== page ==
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So you'd say th3 way the Brose delivers it's power is more desirable than how the Bosch delivers it? As you seem to be aiming to tune the Bosch to feel like the Brose?

Another silly factor is that I just kinda "want" a Specialized. My first "proper" mountain bike when I was younger was a bright orange FSR and I replaced it with a Specialized P3 jump bike, so in my little group of biking mates I was the Specialized guy. (We also had a Cannondale guy and others...) So I have a certain fondness for the brand.

Thoughts on carbon vs alloy? There seem to be people who sweet one way or the other, but the last couple of bikes I've had have been carbon.

It really is a shame the Whyte E160 is so heavy, as it's otherwise a really nice package.

With regards to me getting it in the car, I could probably get a 25kg bike in there, but the more it weighs, the more awkward it is. My car is a saloon, so requires removing the front wheel, then lying the bike flat and "posting" it in through the boot. Plus we already established how unfit I am...

Was awkward enough just getting the carbon Spectral acoustic bike in there.
I’ve ridden Bosch, Brose and Shimano powered bikes. IMO the best power delivery is the Shimano, it feels the most natural. Unfortunately, I would never own a shimano powered bike….which sucks because my preferred bike brand is Yeti. The Brose is pretty good once you figure your settings out but it took me a while to get it dialed in.
 

Tubby G

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When I pedal (with 72 points of engagement) on my Bosch powered Rail (alloy) I like to feel the power kick in immediately. But then I weigh 79kg rather than your 18st+/115kg+ so perhaps it's a rider weight issue.

Well I don’t see what my weight has to do with it except I can perhaps deliver more power through my legs (heavier riders can generally deliver more watts per kg), but you’ve just agreed that the power kicks in immediately, which is what I was stating.

I’m not slating the Bosch motor, just making the OP aware, as he’s used to non electric MTB’s so the instant power can feel very different.

We’re all here providing our opinions to help the OP make a choice about his shiny new investment. I’m not here to argue about the merits of the Bosch motor.
 

RJUK

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And I appreciate it. I've heard the Shimano is quite noisy and generally not thought of as being as good as the Bosch. The Brose tend to be thought of as good, but unreliable, but the Spesh warranty is good and I have a Spesh dealer nearby, so it would be the easiest to sort warranty/repairs for.

The Bosch I'd also be happy with.

Surely on the Trek Rail you could add more foam around the battery to stop any rattling?

I think I'm back to square one now and looking at the Levo Expert. Shame the colours aren't as bright as other models, though I guess that helps them fly under the radar a bit more. (The red alloy Levo practically screams "steal me!")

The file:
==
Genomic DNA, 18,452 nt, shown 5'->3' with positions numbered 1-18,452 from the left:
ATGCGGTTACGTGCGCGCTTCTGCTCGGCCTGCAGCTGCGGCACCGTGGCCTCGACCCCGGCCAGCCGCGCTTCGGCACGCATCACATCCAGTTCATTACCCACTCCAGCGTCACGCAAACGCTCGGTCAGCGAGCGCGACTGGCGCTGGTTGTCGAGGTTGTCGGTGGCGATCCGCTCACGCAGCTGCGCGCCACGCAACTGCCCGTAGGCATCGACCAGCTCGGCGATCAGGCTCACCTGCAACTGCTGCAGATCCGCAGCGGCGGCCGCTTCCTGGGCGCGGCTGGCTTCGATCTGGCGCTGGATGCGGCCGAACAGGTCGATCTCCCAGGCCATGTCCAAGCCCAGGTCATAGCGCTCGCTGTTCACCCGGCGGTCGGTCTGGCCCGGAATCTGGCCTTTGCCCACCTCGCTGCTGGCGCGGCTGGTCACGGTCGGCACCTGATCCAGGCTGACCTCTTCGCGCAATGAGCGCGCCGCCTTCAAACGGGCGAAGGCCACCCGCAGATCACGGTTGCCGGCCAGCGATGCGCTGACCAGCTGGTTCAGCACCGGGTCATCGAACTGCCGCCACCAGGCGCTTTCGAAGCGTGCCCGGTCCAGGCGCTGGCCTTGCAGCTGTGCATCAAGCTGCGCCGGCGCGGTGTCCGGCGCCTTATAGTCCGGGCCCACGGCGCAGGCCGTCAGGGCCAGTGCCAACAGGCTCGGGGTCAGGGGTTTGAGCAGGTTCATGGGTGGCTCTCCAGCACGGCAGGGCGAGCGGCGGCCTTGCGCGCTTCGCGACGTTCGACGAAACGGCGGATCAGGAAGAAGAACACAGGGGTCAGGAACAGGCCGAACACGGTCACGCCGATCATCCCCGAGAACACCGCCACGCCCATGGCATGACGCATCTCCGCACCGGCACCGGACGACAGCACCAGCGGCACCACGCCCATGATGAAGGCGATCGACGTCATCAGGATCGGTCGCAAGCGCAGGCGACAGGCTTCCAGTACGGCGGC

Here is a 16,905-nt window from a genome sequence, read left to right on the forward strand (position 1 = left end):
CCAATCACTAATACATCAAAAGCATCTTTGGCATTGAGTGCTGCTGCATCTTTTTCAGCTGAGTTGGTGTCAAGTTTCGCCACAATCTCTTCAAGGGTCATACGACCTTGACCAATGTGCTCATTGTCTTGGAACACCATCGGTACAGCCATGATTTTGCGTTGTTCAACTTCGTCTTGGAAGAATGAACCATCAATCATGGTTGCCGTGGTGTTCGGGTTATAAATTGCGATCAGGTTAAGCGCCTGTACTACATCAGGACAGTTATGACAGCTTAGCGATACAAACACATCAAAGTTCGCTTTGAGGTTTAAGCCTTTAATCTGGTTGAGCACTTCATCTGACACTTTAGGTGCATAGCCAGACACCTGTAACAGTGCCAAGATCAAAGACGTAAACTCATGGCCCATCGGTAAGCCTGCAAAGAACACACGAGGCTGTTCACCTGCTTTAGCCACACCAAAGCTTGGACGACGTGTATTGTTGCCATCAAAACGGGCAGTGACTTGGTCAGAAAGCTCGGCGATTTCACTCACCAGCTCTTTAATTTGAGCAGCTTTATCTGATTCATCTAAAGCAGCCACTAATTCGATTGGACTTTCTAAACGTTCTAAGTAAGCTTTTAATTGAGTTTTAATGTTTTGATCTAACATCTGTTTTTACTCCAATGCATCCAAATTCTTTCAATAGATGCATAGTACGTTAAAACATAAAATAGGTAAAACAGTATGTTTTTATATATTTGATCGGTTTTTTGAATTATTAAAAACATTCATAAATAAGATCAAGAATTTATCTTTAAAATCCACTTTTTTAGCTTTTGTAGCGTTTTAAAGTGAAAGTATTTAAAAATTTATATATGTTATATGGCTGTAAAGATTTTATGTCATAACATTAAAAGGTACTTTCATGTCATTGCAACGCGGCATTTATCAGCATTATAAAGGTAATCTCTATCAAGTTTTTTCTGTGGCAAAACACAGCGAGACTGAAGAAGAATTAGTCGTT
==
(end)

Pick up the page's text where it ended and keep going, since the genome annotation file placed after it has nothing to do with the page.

That said, the expert is £8k and I really don't want to spend that much. I considered the Comp Carbon, but it has a Fox 36 with just a grip damper. Spend around £1400 more and you get a 38 Grip 2 and a better drivetrain (though curiously the same brakes).
 

irie

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And I appreciate it. I've heard the Shimano is quite noisy and generally not thought of as being as good as the Bosch. The Brose tend to be thought of as good, but unreliable, but the Spesh warranty is good and I have a Spesh dealer nearby, so it would be the easiest to sort warranty/repairs for.

The Bosch I'd also be happy with.

Surely on the Trek Rail you could add more foam around the battery to stop any rattling?

I think I'm back to square one now and looking at the Levo Expert. Shame the colours aren't as bright as other models, though I guess that helps them fly under the radar a bit more. (The red alloy Levo practically screams "steal me!")

That said, the expert is £8k and I really don't want to spend that much. I considered the Comp Carbon, but it has a Fox 36 with just a grip damper. Spend around £1400 more and you get a 38 Grip 2 and a better drivetrain (though curiously the same brakes).
Our batteries don't rattle, but then we have alloy bikes with 500Wh batteries which are obviously lighter than 625/750 batteries, and I do have some high frequency hearing loss. But my wife doesn't hear any rattles from her Rail.

If you rate your LBS then that's the place to go.
 

Mikerb

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So you'd say th3 way the Brose delivers it's power is more desirable than how the Bosch delivers it? As you seem to be aiming to tune the Bosch to feel like the Brose?

Another silly factor is that I just kinda "want" a Specialized. My first "proper" mountain bike when I was younger was a bright orange FSR and I replaced it with a Specialized P3 jump bike, so in my little group of biking mates I was the Specialized guy. (We also had a Cannondale guy and others...) So I have a certain fondness for the brand.

Thoughts on carbon vs alloy? There seem to be people who sweet one way or the other, but the last couple of bikes I've had have been carbon.

It really is a shame the Whyte E160 is so heavy, as it's otherwise a really nice package.

With regards to me getting it in the car, I could probably get a 25kg bike in there, but the more it weighs, the more awkward it is. My car is a saloon, so requires removing the front wheel, then lying the bike flat and "posting" it in through the boot. Plus we already established how unfit I am...

Was awkward enough just getting the carbon Spectral acoustic bike in there.